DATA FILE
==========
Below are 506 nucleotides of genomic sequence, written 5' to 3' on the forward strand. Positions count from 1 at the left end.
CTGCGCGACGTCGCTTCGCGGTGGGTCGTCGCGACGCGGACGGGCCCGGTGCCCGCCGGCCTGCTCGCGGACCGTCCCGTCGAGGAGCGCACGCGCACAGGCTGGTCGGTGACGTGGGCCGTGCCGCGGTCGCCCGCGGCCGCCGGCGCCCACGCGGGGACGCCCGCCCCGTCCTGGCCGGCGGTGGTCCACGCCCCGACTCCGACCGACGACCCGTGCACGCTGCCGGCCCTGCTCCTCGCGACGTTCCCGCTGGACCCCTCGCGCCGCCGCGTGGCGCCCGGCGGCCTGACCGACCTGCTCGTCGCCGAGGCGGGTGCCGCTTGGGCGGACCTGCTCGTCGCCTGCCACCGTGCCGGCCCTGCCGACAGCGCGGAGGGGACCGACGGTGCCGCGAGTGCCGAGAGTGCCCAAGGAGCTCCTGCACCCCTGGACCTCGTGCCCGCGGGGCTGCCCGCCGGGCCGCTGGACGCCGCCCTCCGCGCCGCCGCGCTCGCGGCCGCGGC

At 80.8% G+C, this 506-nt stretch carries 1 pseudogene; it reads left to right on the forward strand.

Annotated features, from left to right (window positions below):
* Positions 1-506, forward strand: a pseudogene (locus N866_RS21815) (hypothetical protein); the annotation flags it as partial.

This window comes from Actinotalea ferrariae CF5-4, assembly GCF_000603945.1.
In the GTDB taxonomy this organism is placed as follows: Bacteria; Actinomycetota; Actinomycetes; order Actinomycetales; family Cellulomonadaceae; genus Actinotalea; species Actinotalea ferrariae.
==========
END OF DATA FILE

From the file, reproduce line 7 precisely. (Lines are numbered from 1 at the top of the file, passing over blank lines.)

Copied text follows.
In the GTDB taxonomy this organism is placed as follows: Bacteria; Actinomycetota; Actinomycetes; order Actinomycetales; family Cellulomonadaceae; genus Actinotalea; species Actinotalea ferrariae.